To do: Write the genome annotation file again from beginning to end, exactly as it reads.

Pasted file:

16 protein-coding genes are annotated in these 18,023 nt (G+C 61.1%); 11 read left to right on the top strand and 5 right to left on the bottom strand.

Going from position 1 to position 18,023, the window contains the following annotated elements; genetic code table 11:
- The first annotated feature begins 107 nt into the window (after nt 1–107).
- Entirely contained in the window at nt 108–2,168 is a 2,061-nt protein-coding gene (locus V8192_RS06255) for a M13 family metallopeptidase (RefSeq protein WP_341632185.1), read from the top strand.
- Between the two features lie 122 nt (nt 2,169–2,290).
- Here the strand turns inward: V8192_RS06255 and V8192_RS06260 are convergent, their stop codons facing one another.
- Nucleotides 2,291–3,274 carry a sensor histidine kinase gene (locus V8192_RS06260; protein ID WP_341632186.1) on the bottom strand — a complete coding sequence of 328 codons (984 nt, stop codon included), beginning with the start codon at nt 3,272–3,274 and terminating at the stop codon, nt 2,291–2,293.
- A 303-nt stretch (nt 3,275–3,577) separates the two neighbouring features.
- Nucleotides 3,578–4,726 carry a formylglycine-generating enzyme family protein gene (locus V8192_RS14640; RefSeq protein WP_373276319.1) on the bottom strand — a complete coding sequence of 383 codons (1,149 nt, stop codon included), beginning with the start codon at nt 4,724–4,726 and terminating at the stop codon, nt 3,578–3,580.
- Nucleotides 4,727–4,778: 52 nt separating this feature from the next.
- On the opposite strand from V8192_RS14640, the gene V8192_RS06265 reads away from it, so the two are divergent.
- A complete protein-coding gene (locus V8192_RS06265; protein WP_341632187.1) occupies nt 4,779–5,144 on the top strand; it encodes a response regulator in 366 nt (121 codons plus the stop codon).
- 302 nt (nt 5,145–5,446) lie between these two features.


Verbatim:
16 protein-coding genes are annotated in these 18,023 nt (G+C 61.1%); 11 read left to right on the top strand and 5 right to left on the bottom strand.

Going from position 1 to position 18,023, the window contains the following annotated elements; genetic code table 11:
- The first annotated feature begins 107 nt into the window (after nt 1–107).
- Entirely contained in the window at nt 108–2,168 is a 2,061-nt protein-coding gene (locus V8192_RS06255) for a M13 family metallopeptidase (RefSeq protein WP_341632185.1), read from the top strand.
- Between the two features lie 122 nt (nt 2,169–2,290).
- Here the strand turns inward: V8192_RS06255 and V8192_RS06260 are convergent, their stop codons facing one another.
- Nucleotides 2,291–3,274 carry a sensor histidine kinase gene (locus V8192_RS06260; protein ID WP_341632186.1) on the bottom strand — a complete coding sequence of 328 codons (984 nt, stop codon included), beginning with the start codon at nt 3,272–3,274 and terminating at the stop codon, nt 2,291–2,293.
- A 303-nt stretch (nt 3,275–3,577) separates the two neighbouring features.
- Nucleotides 3,578–4,726 carry a formylglycine-generating enzyme family protein gene (locus V8192_RS14640; RefSeq protein WP_373276319.1) on the bottom strand — a complete coding sequence of 383 codons (1,149 nt, stop codon included), beginning with the start codon at nt 4,724–4,726 and terminating at the stop codon, nt 3,578–3,580.
- Nucleotides 4,727–4,778: 52 nt separating this feature from the next.
- On the opposite strand from V8192_RS14640, the gene V8192_RS06265 reads away from it, so the two are divergent.
- A complete protein-coding gene (locus V8192_RS06265; protein WP_341632187.1) occupies nt 4,779–5,144 on the top strand; it encodes a response regulator in 366 nt (121 codons plus the stop codon).
- 302 nt (nt 5,145–5,446) lie between these two features.